By Mike Fisher
Our states of consciousness are influenced by our brainwave patterns and by our left and right brain hemisphere activity, amongst other things.
Brainwave wave bands can be understood as:
As part of a regular cycle we both change our brain wave pattern and move from left brain cognitive thinking to right brain processing every hour and a half for about twenty minutes. This is usually when we become restless, distracted, and fidgety and can end up daydreaming. This may explain why meetings that run longer than an hour and a half without a break are less productive.
A similar process goes on in our REM (rapid eye movement) sleep in a more extensive way. This is one of the ways we process the extensive amount of data, information, perceptions and thoughts that we take in. It is also why we so often seem to have solutions, creative thoughts and enhanced learning when we have had a break or a good nights sleep. The right hemisphere of the brain is much more associated with creative and abstract thoughts and activities and is much more open to suggestive input.
A similar process happens when we become engaged and focused on an activity that draws on this side of the brains activities, such as a hobby or pastime, watching a film or reading a book. The consequences are that afterwards we feel more satisfied, relaxed, fulfilled and more energised to take on life's demands. This is also why regular rest and play are essential for a sense of well being and effective functioning.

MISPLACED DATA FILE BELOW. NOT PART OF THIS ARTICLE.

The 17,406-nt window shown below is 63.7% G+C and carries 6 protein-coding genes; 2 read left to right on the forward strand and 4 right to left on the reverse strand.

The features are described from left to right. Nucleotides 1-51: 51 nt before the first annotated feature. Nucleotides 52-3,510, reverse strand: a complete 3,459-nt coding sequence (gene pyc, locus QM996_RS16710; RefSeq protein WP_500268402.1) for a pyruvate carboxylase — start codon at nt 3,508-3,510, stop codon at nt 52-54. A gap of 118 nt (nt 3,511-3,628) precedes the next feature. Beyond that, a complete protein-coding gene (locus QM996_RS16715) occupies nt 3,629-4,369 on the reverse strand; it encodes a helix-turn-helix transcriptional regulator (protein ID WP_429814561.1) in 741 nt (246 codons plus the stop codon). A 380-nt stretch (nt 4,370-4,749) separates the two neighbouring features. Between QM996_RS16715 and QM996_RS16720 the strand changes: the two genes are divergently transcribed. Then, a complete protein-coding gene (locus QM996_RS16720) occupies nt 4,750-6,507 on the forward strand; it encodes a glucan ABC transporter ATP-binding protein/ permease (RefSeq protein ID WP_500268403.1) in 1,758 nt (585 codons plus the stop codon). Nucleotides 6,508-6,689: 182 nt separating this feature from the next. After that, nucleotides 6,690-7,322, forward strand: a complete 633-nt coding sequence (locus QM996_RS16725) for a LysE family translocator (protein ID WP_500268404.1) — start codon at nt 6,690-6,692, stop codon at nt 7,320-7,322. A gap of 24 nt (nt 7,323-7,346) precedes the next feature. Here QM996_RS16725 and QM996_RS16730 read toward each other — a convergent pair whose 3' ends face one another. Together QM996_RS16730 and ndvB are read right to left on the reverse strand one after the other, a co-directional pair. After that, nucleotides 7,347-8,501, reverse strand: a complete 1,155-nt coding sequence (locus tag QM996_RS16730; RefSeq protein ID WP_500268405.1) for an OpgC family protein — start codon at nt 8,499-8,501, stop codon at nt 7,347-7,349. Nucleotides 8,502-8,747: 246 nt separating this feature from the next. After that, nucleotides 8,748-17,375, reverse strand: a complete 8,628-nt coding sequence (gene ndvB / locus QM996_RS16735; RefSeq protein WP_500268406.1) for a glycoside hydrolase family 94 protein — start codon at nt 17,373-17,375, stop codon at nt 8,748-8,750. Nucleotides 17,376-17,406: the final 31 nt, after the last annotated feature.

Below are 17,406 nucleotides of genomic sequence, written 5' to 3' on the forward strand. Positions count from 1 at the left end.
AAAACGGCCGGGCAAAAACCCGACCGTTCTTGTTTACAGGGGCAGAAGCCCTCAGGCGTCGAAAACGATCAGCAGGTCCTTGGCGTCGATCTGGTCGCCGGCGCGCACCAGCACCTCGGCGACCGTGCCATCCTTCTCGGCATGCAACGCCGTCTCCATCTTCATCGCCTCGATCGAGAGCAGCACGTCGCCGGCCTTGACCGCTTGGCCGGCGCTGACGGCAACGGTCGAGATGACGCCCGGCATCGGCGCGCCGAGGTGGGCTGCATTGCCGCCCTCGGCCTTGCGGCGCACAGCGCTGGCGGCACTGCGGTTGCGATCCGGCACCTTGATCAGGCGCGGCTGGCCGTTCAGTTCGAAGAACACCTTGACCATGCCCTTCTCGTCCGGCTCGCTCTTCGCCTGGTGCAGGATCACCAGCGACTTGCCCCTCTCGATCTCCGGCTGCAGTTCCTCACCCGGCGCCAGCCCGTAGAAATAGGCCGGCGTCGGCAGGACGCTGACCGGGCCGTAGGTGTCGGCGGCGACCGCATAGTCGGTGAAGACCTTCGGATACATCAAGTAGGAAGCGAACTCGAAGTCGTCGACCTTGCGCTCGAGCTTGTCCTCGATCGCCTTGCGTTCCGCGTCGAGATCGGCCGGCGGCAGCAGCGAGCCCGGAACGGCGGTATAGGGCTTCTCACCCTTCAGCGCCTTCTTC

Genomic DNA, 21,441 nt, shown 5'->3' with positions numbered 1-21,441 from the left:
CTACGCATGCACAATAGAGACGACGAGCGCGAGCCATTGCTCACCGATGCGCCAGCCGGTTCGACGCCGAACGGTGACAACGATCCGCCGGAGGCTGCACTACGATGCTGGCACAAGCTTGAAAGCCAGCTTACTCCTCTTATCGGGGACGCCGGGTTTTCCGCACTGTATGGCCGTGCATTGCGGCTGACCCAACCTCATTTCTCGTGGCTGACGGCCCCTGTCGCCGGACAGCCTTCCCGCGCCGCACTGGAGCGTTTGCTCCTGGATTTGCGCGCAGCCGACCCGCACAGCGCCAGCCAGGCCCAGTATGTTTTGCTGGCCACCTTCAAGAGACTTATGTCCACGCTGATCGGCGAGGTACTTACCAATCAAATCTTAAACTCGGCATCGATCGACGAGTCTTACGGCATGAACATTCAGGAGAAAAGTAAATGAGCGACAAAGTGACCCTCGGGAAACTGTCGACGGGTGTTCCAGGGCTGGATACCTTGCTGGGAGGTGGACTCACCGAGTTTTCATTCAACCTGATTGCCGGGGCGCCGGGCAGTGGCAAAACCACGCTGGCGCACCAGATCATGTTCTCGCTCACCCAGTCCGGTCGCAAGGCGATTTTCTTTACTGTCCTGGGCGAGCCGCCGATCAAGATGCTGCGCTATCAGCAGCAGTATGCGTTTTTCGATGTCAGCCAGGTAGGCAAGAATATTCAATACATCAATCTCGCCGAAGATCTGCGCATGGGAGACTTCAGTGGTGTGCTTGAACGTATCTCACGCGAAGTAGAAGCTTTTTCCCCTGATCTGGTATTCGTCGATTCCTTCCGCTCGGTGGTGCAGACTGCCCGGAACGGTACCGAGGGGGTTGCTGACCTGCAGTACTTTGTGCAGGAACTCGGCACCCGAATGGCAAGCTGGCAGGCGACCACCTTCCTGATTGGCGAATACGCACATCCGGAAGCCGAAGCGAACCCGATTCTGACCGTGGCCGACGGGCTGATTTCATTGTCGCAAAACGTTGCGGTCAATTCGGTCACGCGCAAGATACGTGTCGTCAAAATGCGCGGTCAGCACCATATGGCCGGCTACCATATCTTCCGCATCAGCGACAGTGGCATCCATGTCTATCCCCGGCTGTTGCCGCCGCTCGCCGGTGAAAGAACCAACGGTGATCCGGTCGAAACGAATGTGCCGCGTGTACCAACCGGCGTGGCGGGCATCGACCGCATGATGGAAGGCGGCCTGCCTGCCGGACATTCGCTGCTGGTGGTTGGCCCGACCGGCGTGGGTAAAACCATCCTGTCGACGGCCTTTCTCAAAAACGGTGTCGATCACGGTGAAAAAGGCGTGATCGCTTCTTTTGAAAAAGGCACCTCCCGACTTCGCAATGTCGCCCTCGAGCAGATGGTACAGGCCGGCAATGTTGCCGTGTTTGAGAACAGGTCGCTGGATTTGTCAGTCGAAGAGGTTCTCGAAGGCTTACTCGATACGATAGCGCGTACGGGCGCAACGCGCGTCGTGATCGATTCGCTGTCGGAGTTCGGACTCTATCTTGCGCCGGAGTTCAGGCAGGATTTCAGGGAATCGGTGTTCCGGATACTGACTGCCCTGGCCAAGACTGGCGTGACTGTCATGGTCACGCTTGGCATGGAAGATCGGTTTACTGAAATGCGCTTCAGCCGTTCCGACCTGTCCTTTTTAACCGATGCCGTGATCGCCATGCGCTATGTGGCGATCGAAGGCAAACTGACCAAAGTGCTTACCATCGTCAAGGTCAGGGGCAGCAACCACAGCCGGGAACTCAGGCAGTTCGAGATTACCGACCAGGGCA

Altered states of consciousness can be described as 'dissociated' or 'semi-hypnotic' states, where our consciousness excludes awareness of other 'outside' information, stimuli or activity. This is where we experience being in another world of our own thoughts or experiences. Our bodies and brains move through different levels of brainwave activity through the day and night depending on what we are doing.
Survivors of trauma experience pathological dissociation, as a result of the trauma, and may suffer from structural dissociation of the personality. The dissociation becomes a mechanism for coping with the unresolved intrusions and avoidance responses that occur as a result of being overwhelmed by a traumatic event. Activities or events that lead to the defensive barriers or gates of dissociated states being bypassed can lead to the survivor experiencing emotional flooding by the traumatic experiences and going into states of hyper-arousal or hypo-arousal. Other triggers such as music, visual imagery, lying down horizontally, prayer ministry, meditation, massage and touch can all be activities that might lead to the breakdown of these defenses.
This can account for traumatised individuals experiencing mood swings, emotional states, blanking out, "switching" or responding in a perplexing, uncharacteristic or incongruent way. It may also be the reason why some survivors find settings such as church, which would normally be a place of comfort for many people, difficult or distressing.
If this happens the survivor needs to be helped to be grounded and consciously aware of their surroundings. It is important that they are enabled to feel physically safe and are brought back into their "window of tolerance" from states of hyper-arousal or hypo-arousal. It is also important that anyone for whom this happens is not made to feel more guilty or ashamed than they already do. Only then will they be able to regain their equilibrium and an increasing capacity to cope with life's demands.
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